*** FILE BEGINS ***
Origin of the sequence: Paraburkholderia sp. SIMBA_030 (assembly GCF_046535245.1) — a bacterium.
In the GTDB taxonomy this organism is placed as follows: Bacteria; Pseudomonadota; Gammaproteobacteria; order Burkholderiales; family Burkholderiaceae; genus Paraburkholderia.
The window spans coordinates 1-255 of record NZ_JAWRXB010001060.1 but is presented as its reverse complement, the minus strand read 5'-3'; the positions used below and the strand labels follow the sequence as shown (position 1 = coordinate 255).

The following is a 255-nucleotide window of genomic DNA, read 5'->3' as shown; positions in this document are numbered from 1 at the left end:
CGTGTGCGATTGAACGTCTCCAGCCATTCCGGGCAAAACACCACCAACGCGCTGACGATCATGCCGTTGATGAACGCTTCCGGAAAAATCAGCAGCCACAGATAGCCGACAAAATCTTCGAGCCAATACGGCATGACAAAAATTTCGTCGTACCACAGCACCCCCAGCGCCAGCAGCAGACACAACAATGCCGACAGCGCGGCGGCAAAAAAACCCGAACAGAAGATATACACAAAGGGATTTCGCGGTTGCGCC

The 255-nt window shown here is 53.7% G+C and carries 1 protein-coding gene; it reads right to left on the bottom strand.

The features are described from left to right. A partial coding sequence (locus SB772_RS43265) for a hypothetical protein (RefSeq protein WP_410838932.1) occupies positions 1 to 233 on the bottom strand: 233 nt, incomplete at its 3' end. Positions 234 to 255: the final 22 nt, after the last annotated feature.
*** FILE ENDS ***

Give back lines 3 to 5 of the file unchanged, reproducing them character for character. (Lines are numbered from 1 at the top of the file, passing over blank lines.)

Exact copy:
The window spans coordinates 1-255 of record NZ_JAWRXB010001060.1 but is presented as its reverse complement, the minus strand read 5'-3'; the positions used below and the strand labels follow the sequence as shown (position 1 = coordinate 255).

The following is a 255-nucleotide window of genomic DNA, read 5'->3' as shown; positions in this document are numbered from 1 at the left end:
CGTGTGCGATTGAACGTCTCCAGCCATTCCGGGCAAAACACCACCAACGCGCTGACGATCATGCCGTTGATGAACGCTTCCGGAAAAATCAGCAGCCACAGATAGCCGACAAAATCTTCGAGCCAATACGGCATGACAAAAATTTCGTCGTACCACAGCACCCCCAGCGCCAGCAGCAGACACAACAATGCCGACAGCGCGGCGGCAAAAAAACCCGAACAGAAGATATACACAAAGGGATTTCGCGGTTGCGCC